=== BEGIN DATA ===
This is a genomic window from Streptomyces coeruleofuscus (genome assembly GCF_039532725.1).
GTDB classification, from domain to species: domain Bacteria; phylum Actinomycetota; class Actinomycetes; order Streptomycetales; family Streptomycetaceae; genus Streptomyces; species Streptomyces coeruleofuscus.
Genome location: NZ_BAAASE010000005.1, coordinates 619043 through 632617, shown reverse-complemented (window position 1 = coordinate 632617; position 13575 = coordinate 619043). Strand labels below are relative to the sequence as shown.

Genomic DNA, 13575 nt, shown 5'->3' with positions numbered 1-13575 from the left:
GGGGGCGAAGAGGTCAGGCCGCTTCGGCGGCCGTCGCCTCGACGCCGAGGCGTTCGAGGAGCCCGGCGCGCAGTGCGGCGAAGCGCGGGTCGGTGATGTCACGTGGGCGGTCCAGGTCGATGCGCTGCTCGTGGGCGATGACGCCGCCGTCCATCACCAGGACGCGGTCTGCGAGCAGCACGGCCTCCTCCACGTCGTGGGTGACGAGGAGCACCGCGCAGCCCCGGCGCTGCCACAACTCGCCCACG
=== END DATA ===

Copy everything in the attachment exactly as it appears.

This is a genomic window from Streptomyces coeruleofuscus (genome assembly GCF_039532725.1).
GTDB classification, from domain to species: domain Bacteria; phylum Actinomycetota; class Actinomycetes; order Streptomycetales; family Streptomycetaceae; genus Streptomyces; species Streptomyces coeruleofuscus.
Genome location: NZ_BAAASE010000005.1, coordinates 619043 through 632617, shown reverse-complemented (window position 1 = coordinate 632617; position 13575 = coordinate 619043). Strand labels below are relative to the sequence as shown.

Genomic DNA, 13575 nt, shown 5'->3' with positions numbered 1-13575 from the left:
GGGGGCGAAGAGGTCAGGCCGCTTCGGCGGCCGTCGCCTCGACGCCGAGGCGTTCGAGGAGCCCGGCGCGCAGTGCGGCGAAGCGCGGGTCGGTGATGTCACGTGGGCGGTCCAGGTCGATGCGCTGCTCGTGGGCGATGACGCCGCCGTCCATCACCAGGACGCGGTCTGCGAGCAGCACGGCCTCCTCCACGTCGTGGGTGACGAGGAGCACCGCGCAGCCCCGGCGCTGCCACAACTCGCCCACG